The last order of business for the Georgia General Assembly in its 40-day legislative session is also one of the most controversial: an Arizona-like proposal to penalize illegal immigrants.
Like the Arizona measure approved amid much debate last year, Georgia House Bill 87 would allow local police to check the immigration status of anyone whose legality it suspects. Supporters say it is necessary to take on an illegal immigration problem that the federal government has failed to address. Critics believe the state should not -
and legally cannot -
enforce immigration policy, and that the proposal would have negative consequences on Georgia's huge agricultural industry, which relies on migrant farm labor.
Both sides of the debate believe some form of the measure will pass. But there are still several disagreements to be worked out, according to The Atlanta Journal-Constitution
. One involves a provision that would require Georgia businesses to check the immigration status of their employees using a federal system known as E-Verify. Underscoring the complexity of the negotiations, Georgia Governor Nathan Deal -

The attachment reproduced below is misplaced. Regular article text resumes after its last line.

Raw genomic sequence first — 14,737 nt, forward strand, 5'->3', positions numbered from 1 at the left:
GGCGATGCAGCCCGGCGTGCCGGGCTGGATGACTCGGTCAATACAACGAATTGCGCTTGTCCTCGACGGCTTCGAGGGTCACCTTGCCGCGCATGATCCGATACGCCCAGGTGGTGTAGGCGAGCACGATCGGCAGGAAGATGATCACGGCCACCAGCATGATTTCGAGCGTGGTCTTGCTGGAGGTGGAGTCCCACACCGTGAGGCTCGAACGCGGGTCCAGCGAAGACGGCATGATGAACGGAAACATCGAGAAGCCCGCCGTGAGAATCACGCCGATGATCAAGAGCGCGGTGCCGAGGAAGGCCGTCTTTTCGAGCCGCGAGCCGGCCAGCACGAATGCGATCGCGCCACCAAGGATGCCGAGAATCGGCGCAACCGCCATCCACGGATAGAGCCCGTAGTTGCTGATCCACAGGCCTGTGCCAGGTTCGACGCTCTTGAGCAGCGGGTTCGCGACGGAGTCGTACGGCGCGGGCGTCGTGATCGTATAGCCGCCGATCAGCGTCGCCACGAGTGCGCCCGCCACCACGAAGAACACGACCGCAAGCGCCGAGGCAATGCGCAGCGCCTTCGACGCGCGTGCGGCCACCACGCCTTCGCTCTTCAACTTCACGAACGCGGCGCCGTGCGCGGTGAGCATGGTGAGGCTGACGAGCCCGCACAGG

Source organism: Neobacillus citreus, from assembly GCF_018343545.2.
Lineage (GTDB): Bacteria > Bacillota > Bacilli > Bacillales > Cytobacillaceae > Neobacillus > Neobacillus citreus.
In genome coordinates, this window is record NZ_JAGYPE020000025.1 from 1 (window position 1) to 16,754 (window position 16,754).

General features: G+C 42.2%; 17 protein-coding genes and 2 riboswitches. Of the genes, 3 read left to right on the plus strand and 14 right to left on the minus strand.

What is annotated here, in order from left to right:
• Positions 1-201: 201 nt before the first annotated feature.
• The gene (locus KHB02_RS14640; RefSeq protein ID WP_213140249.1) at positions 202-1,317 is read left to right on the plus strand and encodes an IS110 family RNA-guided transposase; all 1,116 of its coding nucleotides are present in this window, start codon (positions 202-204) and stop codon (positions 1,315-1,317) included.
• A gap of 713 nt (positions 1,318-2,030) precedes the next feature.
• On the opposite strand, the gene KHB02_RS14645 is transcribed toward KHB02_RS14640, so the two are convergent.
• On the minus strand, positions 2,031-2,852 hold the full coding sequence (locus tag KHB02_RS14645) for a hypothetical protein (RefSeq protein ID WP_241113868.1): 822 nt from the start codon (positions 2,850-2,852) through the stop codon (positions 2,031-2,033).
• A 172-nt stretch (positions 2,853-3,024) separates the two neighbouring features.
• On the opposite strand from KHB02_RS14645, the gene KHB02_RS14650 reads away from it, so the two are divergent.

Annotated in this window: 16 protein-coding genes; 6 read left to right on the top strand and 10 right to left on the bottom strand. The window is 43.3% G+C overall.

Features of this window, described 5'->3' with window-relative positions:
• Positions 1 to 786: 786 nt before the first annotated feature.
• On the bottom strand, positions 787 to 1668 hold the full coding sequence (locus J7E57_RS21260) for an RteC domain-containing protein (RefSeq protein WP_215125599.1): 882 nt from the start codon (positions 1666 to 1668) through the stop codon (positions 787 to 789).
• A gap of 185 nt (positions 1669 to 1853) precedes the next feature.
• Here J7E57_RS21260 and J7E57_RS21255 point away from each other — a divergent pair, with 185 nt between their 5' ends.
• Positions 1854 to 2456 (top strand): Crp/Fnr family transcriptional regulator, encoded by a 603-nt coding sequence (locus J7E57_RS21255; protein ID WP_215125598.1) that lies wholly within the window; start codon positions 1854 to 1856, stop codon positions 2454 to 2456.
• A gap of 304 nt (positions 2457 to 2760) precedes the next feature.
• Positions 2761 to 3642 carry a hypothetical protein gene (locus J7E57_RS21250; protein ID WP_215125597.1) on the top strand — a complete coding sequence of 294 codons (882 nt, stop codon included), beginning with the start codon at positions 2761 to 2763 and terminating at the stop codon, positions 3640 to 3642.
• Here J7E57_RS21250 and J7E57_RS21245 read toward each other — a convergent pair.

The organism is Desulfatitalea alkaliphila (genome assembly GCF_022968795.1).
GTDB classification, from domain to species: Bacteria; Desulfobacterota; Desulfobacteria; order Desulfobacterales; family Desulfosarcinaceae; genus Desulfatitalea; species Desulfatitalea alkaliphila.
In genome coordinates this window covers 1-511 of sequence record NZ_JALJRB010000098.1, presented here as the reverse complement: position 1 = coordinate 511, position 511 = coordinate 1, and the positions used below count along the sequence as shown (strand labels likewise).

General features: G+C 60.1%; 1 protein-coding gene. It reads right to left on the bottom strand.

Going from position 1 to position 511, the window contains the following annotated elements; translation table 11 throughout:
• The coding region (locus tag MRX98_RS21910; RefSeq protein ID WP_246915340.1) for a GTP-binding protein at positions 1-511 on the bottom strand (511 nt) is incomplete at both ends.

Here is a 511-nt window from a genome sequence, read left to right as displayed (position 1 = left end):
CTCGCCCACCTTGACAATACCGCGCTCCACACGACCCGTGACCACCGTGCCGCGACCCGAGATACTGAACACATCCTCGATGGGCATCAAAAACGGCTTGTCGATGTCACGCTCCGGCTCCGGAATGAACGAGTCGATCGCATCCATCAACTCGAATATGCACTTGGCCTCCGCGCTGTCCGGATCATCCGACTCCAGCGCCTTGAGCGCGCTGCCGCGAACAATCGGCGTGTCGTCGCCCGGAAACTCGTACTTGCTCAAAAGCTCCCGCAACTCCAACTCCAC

a Republican who campaigned last year on the need to address illegal immigration -
has not taken a position on the bill, The Journal-Constitution
In general, Arizona-like immigration crackdown bills have fared poorly this year in legislatures amid political and fiscal concerns, such as the possibility that the measures will prompt economic boycotts, as the Arizona law did. Meanwhile, the Arizona law faces an uncertain future amid court challenges, and many states are watching to see how that legislation fares legally before moving forward on their own proposals.
Besides Georgia, other states that could pass immigration crackdowns this year include Alabama and Florida.